In this review, we’ll break down everything from features to support to pricing and more.

Ready for this? Here we go!

Client Portal Review: Features

Client Portal user interface showing the WordPress embedded client portal from the client's perspective

Client Portal lets you set up your own client portal on your website. To the client, their client portal will look like a page filled with different modules that they can explore. These modules are completely configurable by you. You can choose what elements you want to be in your client portal for your client to interact with.

The Client Portal can let clients know where they are in the design process. It can request their input and share things with them as well.

Now, let’s take this Client Portal review into an exploration of the setup process.


Client Portal editor showing the back-end where you can add modules to your client portal to interact with the client, keep them updated, and get assets from them

Starting out, after you install Client Portal onto your WordPress website, you will go into the Client Portal plugin. Next, you will set up your new project. You can use or create templates, or start from scratch with each project.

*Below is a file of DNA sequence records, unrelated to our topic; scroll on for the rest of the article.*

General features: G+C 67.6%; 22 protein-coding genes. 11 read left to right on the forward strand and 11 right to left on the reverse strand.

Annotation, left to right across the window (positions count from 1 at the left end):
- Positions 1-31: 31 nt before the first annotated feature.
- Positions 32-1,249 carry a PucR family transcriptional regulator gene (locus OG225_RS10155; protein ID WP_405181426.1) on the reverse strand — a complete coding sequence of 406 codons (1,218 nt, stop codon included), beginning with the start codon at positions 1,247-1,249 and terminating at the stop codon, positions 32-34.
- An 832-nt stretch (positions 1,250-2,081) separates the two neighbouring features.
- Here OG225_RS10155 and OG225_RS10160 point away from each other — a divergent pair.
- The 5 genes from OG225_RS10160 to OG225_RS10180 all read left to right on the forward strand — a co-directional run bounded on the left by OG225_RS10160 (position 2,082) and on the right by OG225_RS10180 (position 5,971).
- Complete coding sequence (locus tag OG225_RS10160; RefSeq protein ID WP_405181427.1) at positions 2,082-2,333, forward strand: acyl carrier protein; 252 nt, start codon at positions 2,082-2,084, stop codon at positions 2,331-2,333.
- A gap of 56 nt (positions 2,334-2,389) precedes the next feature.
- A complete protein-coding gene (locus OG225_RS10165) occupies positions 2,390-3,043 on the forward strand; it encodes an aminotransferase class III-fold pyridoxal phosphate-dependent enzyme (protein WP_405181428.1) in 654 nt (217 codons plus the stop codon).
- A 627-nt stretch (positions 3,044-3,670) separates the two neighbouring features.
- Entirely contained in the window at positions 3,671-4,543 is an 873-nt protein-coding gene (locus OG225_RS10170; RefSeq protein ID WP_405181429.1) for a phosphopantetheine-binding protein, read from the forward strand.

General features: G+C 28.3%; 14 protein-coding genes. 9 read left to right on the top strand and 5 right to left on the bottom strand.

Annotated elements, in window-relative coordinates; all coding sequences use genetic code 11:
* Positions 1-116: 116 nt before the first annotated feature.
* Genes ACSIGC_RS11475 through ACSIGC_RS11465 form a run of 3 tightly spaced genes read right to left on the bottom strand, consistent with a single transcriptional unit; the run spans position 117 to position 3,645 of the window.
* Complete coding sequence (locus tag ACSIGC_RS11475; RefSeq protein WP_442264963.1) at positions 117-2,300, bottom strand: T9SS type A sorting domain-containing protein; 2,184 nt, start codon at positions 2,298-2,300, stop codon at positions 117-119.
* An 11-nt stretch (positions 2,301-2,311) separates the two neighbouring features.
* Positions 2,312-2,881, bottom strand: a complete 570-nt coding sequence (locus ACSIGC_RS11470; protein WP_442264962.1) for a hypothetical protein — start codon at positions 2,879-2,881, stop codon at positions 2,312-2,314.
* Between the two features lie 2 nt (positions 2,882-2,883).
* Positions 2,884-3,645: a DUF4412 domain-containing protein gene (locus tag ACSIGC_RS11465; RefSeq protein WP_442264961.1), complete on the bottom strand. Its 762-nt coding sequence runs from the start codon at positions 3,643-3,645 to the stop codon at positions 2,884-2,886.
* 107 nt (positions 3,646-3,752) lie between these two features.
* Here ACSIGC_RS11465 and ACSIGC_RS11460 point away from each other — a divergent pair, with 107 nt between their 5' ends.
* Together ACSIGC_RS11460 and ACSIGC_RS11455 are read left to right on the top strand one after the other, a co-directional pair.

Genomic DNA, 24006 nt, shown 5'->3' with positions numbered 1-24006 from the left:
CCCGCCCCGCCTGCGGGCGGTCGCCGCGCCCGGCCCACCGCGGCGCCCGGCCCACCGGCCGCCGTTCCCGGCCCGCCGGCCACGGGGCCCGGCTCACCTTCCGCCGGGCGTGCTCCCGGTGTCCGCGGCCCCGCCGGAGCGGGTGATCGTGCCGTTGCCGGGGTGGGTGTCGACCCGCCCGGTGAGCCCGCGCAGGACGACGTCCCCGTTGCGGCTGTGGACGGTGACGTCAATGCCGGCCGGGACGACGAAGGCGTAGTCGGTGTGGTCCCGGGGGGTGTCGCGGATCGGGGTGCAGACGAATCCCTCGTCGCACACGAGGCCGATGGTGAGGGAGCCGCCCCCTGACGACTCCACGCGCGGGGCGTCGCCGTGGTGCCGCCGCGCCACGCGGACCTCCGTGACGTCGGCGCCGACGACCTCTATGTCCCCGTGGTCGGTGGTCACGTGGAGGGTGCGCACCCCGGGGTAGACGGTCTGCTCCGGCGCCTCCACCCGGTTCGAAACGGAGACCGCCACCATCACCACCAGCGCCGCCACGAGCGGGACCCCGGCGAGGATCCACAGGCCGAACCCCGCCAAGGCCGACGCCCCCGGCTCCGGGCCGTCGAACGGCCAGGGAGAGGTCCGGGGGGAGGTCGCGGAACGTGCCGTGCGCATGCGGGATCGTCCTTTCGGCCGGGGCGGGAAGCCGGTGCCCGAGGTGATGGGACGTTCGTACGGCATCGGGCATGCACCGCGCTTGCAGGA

You will likely want each portal to be more-or-less the same for each new client that you onboard, so having templates to choose from is a nice feature.

In the setup stage, you will design the portal’s look as well as the modules you want to include for your clients.

There are a lot of modules to choose from, but there are a few you will likely want for every project. Modules like a Brief, Questionnaire, or Prototype.

As a default, you get 3 phases to your client project – Discovery, Website, and Assets. These phases are laid out like different sections. Each includes different modules. You can set these phases to be whatever name and include whatever modules you want.

Very customizable stuff.

Next, you’ll go on to set the modules to include in each phase. Once you set your modules, you’re good to go.  You will then create a login account for your client so they can access the portal.